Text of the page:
Nice post. I have been surfing the internet to find an answer: what would be the most appropriate way to cluster and later visualise 380+ patients with measures for 29 proteins (in pg/L)? And shouldn’t one correct for covariates while clustering, for instance for age and sex?

Since the data scales are sometimes not overlapping, but I do want to compare the data, I Box-Cox transformed (because there are biologically plausible low levels) and than normalised the data. Than I just want to cluster the most comparable proteins (in the rows) and the most comparable patients in the columns. Intuitively I was thinking “correlation”. And that turns out to be “right”. But now about the distance and linkage…there I’m wondering what best to use… Even after reading your post I don’t know…

And another thing, I never see this done in papers: the correction for potential confounders prior to clustering. Is there a reason why?

Thanks!

Sander

]]>Think about three clusters for four times. One has mean 100, 150, 200, 50. The second has mean 5, 10, 10, 5 and the third has mean 10, 5, 2, 1. Most genes which originate from the first cluster will have a much larger distance between them than genes from the other two clusters. This causes the two low expression clusters to be always clustered together, even though they have distinct biological causes. The cluster with large expression will be fragmented into many clusters, although it should be a single cluster. I found that transforming the data using a regularised logarithm transformation and using existing algorithms for microarrays gives adequate clustering in this scenario.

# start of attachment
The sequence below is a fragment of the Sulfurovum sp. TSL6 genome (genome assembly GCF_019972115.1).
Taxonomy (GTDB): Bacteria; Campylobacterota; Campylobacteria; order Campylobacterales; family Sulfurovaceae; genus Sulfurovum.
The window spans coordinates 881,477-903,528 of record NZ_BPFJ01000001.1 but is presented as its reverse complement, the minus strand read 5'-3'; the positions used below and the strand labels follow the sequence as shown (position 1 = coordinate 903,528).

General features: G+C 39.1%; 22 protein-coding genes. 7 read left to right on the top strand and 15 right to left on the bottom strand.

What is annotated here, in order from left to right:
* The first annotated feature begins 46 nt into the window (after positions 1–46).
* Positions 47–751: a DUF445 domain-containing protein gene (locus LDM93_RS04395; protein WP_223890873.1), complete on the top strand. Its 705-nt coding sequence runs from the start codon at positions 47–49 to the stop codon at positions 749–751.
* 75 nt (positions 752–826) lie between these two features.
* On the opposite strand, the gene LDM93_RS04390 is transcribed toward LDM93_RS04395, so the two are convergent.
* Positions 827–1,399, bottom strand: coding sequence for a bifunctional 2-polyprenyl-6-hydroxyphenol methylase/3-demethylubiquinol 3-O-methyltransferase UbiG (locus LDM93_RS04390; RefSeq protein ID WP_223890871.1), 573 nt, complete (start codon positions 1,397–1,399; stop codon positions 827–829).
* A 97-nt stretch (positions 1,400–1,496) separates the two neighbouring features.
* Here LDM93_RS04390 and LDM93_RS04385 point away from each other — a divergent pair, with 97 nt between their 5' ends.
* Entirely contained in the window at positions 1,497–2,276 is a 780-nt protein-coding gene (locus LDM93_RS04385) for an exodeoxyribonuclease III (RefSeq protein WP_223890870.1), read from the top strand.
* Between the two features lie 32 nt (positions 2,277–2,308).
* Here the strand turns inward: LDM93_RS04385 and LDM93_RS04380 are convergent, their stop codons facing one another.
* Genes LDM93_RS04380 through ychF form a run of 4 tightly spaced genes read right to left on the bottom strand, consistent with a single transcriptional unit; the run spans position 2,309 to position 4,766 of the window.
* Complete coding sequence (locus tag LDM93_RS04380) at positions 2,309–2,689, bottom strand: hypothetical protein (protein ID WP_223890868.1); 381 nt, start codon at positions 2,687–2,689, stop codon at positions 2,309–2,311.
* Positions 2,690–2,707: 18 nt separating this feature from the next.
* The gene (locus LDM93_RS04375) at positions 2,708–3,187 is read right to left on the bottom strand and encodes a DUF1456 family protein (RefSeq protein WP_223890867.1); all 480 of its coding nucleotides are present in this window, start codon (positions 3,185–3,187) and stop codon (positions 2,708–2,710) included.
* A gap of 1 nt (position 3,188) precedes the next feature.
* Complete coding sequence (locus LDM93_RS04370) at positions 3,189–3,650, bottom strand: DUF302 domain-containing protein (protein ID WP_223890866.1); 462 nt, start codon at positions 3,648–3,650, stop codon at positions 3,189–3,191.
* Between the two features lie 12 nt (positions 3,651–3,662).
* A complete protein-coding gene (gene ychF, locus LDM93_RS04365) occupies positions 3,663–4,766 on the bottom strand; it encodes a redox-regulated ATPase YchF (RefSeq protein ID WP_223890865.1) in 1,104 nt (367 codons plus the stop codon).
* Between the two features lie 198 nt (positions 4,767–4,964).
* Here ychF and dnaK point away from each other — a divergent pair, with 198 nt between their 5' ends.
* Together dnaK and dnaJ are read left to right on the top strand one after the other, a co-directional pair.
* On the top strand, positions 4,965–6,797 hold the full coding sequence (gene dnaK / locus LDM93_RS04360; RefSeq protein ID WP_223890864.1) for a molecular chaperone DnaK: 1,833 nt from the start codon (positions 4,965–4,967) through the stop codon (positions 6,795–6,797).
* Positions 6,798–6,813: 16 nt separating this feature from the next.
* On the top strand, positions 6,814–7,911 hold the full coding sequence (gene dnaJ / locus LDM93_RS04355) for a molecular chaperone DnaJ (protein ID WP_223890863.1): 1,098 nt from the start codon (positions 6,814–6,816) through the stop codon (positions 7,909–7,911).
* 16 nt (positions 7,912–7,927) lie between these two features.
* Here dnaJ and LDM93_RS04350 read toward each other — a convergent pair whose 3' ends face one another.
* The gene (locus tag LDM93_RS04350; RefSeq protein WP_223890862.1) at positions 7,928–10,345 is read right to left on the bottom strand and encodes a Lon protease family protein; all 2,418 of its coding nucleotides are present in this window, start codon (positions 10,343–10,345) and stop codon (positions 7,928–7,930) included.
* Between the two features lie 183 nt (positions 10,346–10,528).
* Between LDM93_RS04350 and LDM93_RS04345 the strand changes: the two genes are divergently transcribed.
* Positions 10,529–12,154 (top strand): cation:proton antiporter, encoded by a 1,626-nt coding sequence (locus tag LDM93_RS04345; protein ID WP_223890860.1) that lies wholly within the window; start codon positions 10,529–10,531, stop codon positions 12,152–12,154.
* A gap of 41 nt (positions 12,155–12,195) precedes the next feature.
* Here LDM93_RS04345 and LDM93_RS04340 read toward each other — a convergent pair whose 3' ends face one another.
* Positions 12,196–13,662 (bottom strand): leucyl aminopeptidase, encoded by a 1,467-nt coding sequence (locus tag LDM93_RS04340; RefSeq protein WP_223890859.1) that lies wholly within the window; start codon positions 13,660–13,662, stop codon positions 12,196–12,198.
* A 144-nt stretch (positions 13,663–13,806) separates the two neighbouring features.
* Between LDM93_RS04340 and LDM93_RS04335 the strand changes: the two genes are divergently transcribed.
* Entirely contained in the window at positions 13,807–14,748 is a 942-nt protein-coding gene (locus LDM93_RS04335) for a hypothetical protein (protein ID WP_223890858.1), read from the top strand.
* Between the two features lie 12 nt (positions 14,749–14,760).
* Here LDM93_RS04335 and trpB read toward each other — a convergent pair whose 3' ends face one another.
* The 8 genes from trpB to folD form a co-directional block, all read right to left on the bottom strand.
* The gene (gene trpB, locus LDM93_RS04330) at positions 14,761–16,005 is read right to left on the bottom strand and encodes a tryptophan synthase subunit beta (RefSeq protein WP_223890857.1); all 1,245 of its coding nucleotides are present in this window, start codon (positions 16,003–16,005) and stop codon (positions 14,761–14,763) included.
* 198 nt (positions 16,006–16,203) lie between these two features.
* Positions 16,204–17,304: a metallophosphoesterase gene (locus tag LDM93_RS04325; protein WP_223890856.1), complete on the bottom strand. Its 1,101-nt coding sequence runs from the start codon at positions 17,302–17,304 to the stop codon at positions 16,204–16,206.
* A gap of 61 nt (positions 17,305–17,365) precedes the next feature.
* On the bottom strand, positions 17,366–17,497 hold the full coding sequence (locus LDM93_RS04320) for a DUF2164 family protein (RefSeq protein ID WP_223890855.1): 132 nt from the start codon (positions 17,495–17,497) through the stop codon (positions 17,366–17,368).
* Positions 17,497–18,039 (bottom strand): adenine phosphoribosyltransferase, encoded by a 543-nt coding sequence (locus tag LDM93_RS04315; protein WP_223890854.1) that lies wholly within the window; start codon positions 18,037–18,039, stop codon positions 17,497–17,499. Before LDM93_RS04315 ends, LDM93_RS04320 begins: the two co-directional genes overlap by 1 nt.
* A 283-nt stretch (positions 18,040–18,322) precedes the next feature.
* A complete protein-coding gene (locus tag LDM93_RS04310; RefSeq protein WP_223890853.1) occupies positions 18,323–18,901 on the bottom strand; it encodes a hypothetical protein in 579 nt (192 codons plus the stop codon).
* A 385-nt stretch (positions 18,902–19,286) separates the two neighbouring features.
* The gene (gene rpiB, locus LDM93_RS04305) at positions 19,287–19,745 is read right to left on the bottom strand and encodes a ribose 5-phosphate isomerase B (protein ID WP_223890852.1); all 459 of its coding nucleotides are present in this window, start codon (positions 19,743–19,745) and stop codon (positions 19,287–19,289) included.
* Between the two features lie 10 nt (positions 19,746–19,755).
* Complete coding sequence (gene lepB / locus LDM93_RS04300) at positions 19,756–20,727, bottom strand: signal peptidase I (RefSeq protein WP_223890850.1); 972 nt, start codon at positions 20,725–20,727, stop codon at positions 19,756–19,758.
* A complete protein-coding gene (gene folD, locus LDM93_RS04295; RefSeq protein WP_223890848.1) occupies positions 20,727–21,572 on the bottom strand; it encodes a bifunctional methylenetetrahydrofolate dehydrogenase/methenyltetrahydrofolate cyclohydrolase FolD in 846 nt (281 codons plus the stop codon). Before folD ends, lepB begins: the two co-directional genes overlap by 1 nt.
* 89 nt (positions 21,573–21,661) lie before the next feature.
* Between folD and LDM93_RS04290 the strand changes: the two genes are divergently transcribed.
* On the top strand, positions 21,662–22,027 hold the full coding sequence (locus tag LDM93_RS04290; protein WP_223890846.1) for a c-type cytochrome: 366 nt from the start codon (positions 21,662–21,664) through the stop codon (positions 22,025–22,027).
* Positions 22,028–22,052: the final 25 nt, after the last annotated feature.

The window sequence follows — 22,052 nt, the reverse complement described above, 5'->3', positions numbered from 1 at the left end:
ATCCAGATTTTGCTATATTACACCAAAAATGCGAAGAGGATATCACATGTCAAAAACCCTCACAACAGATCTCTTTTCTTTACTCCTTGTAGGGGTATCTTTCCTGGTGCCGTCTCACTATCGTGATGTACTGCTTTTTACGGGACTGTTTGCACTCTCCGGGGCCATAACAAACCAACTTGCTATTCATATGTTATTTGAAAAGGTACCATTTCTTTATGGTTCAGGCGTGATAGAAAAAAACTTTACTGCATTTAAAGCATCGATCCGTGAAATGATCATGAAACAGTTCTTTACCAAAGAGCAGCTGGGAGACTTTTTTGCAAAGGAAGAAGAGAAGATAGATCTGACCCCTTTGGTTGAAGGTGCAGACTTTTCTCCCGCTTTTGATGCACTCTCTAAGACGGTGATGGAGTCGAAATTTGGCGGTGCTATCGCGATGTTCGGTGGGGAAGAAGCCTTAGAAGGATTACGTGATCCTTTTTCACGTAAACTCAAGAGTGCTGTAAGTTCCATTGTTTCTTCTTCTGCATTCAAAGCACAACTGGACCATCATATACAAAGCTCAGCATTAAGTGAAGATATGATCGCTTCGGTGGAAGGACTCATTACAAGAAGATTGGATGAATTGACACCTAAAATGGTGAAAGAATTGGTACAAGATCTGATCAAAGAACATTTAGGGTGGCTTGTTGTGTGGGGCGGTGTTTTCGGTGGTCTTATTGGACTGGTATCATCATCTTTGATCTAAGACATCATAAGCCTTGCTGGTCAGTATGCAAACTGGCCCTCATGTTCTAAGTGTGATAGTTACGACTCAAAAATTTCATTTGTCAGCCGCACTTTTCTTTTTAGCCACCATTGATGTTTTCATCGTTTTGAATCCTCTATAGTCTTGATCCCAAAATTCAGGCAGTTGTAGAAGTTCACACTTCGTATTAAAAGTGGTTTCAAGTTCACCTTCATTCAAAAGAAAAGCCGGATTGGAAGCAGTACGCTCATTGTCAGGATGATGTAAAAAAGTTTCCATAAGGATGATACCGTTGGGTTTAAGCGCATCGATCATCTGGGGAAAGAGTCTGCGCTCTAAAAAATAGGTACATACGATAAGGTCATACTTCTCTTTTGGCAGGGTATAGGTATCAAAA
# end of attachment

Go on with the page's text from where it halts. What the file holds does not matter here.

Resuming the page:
]]>Thank you for an interesting post as always. I have a question about the statement “Mahalanobis distance seeks to remedy the problem of genes with high variance among the samples dominating the distance calculation by appropriate normalization”. Are you sure that “high variance genes dominating the distance calcualtion” is necessarily a bad thing? Intuitively, low variance genes often won’t contain a lot of information, because the useful signal will inevitabley be drowned out by measurement error?

As a side note, would it make sense to test the various distance metrics in real data? I.e. applying them to some existing high throughput datasets, like TCGA. CCLE or GTEx and see how well various distance metrics recapitulate the expected structure of the data (based on cancer subtype, tissue of origin or any similar condition that you would expect a “good” distance metric to recapitulate).

Thanks again for posting and forgiveness if I have misunderstood your point.

]]>Quilting aside, I would argue strongly that Euclidean distance, Pearson’s correlation or Spearman’s (rank) correlation are not appropriate for data that carry only relative information… in fact, they are known (largely outside molecular bioscience) to fall prey to Spurious Correlation (https://en.wikipedia.org/wiki/Spurious_correlation)

I suggest that for this kind of compositional data *proportionality* is the appropriate measure of pairwise association between components:

https://www.researchgate.net/publication/251878910_Have_you_got_things_in_proportion_A_practical_strategy_for_exploring_association_in_high-dimensional_compositions?ev=prf_pub

…and Aitchison’s distance is the right metric to use between compositions.

Aitchison’s distance is related to (symmetric) Kullback-Liebler divergence (as an upper bound).

]]>http://bioinformatics.oxfordjournals.org/content/30/2/197.long

Although the documentation is minimal and some features used to make the figures in the journal article aren’t implemented. I’m also not sure there are serious problems with using existing algorithms for the data type to warrant a new one.

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